Published on October 2, 2020

Update on Daniel Webster Habitat Management Work

Mowed path through grasslands at Daniel Webster Wildlife Sanctuary

If you've visited Daniel Webster Wildlife Sanctuary this fall, you've probably noticed there's a lot of dirt and very little grass!

Over the summer, we implemented a large-scale project to restore and improve the sanctuary's grasslands. The work involved supplementing the soil, managing the encroaching invasive plants, and reseeding the entire area with clover and mixed hay seed.

Though they provide important habitat to many species, as well as beautiful open vistas, grassland habitats do not occur naturally in New England—they must be maintained. If grasslands are not actively managed, shrubs and other plants (some of them invasive) start to crowd in. This deterioration makes mowing difficult and, more importantly, makes the fields less desirable to nesting birds.

While we've maintained the grasslands at Daniel Webster through annual mowing and addressing other challenges on an as-needed basis, this large-scale restoration effort was overdue. Now that the work has wrapped up, we look forward to watching the newly-seeded fields sprout and fill in. Spring 2021 will bring lush, renewed grasslands full of nesting birds!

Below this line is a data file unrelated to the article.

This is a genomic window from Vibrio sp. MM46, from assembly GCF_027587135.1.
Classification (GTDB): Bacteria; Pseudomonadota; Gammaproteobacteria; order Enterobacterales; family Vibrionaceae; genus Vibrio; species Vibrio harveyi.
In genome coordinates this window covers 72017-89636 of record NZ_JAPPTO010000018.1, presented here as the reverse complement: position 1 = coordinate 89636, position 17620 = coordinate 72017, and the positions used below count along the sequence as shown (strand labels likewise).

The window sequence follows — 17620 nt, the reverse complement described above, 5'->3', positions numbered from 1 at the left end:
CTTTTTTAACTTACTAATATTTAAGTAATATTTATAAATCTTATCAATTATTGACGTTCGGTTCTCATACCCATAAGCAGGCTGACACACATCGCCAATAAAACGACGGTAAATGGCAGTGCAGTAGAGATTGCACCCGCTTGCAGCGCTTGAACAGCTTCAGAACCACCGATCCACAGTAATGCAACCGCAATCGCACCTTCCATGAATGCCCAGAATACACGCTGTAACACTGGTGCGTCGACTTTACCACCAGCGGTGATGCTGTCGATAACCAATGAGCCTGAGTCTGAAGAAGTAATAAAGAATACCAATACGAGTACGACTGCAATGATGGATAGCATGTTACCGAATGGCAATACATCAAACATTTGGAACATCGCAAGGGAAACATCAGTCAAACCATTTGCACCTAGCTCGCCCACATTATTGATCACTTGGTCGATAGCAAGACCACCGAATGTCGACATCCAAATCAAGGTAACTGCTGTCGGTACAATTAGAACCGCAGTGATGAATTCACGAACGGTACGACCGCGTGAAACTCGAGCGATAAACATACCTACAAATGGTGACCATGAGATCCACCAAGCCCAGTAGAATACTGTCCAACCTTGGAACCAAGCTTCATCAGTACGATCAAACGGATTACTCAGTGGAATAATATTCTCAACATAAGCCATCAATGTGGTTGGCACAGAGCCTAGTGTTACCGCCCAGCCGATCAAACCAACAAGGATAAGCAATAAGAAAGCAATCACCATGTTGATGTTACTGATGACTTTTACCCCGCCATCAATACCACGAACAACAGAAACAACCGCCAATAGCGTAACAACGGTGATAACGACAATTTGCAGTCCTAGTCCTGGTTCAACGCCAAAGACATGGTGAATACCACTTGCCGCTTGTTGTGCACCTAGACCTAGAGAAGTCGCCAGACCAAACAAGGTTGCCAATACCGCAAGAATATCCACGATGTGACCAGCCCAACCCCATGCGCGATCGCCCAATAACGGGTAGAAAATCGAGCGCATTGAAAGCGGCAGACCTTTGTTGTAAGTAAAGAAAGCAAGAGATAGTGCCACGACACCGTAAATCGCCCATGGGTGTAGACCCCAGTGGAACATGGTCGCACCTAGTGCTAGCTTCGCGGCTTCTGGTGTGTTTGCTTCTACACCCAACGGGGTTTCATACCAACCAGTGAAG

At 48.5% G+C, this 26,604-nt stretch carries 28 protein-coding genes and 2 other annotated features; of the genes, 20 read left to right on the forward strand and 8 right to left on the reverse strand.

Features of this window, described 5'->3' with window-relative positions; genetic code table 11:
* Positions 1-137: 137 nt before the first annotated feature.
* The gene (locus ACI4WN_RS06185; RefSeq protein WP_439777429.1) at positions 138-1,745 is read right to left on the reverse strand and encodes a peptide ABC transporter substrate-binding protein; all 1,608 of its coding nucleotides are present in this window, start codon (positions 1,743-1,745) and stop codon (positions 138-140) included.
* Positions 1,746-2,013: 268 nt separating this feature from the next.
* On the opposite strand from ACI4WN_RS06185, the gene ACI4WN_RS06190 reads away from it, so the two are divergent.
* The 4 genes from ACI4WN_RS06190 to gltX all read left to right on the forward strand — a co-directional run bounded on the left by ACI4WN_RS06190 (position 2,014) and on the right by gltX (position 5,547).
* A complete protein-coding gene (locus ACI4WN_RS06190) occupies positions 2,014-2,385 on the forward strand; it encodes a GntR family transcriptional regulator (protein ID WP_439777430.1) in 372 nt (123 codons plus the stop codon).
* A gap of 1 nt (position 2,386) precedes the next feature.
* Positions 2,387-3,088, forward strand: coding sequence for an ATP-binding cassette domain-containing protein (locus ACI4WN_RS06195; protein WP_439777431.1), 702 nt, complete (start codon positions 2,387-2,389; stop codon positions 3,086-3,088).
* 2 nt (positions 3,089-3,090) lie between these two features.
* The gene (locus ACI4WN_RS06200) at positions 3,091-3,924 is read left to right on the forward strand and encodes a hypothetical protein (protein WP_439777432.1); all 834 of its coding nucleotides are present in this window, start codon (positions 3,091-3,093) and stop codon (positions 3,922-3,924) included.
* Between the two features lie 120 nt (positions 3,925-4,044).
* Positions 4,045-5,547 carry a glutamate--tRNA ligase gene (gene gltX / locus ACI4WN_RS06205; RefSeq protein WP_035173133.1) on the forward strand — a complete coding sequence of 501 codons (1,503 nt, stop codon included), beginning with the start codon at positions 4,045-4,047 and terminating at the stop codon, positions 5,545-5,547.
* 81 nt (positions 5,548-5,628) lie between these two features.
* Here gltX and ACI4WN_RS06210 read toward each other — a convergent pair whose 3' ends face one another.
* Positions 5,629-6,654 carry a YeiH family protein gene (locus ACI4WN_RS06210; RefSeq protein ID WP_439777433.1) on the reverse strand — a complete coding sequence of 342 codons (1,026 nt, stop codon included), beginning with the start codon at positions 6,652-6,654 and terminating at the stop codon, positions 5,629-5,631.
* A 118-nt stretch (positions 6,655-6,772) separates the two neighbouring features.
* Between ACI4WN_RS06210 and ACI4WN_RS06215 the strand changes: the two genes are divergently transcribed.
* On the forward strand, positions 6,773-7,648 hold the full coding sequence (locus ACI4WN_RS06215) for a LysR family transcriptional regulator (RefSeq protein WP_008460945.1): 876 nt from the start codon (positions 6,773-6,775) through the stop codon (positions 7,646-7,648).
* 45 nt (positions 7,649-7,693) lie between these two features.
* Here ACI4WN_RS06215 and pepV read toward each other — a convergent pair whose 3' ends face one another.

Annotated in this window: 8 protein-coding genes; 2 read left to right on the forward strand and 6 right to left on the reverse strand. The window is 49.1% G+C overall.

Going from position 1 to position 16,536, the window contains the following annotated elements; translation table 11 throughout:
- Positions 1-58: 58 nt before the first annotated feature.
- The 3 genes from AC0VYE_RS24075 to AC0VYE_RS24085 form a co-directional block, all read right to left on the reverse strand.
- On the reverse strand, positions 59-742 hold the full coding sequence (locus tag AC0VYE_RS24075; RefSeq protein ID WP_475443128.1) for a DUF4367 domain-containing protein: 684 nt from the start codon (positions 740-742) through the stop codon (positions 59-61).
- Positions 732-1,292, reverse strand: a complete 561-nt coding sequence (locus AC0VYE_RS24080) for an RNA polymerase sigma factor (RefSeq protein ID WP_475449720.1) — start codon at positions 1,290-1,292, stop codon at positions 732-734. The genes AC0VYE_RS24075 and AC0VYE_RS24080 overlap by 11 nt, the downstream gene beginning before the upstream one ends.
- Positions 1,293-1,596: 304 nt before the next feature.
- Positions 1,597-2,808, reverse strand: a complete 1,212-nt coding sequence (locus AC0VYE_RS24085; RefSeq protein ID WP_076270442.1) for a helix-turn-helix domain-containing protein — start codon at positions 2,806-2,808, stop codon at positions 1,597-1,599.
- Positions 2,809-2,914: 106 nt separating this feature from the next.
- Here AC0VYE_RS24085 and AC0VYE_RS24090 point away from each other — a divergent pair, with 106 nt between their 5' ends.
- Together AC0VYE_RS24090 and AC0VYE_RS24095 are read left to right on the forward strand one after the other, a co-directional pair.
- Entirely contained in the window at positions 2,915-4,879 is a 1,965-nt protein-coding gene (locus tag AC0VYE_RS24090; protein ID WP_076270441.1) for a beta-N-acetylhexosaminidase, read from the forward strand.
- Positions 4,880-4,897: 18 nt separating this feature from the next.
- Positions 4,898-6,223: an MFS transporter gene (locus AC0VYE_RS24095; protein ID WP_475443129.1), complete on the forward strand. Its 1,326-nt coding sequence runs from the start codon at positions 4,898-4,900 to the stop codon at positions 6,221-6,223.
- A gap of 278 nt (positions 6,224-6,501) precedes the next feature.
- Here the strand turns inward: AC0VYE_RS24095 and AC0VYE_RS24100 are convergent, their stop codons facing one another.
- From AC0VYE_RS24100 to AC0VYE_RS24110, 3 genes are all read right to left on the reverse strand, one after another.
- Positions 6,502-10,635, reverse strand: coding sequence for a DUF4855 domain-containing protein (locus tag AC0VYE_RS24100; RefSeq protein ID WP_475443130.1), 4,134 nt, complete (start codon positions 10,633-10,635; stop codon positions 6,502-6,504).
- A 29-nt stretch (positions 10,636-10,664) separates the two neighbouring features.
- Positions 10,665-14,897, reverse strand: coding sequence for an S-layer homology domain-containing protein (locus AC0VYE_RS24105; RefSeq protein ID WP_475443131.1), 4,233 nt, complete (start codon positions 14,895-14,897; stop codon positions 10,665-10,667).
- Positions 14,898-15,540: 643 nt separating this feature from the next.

When you visit, be sure to take a peek at the new pollinator area on the grassy knoll near the parking lot! This area has been seeded with a variety of native flowering perennials as well as native grasses, all of which will provide nectar and pollen for bees, butterflies, and other native pollinators. In addition, the native seed mix used in the meadow includes host plants for the larvae of several native butterflies.

Native plant meadows take several years to fully establish and flourish. Once the plants settle in and re-seed, they will be a treat for the eyes as well as important habitat for declining populations of native insect pollinators.

If you have additional questions, please contact North River Wildlife Sanctuary by email.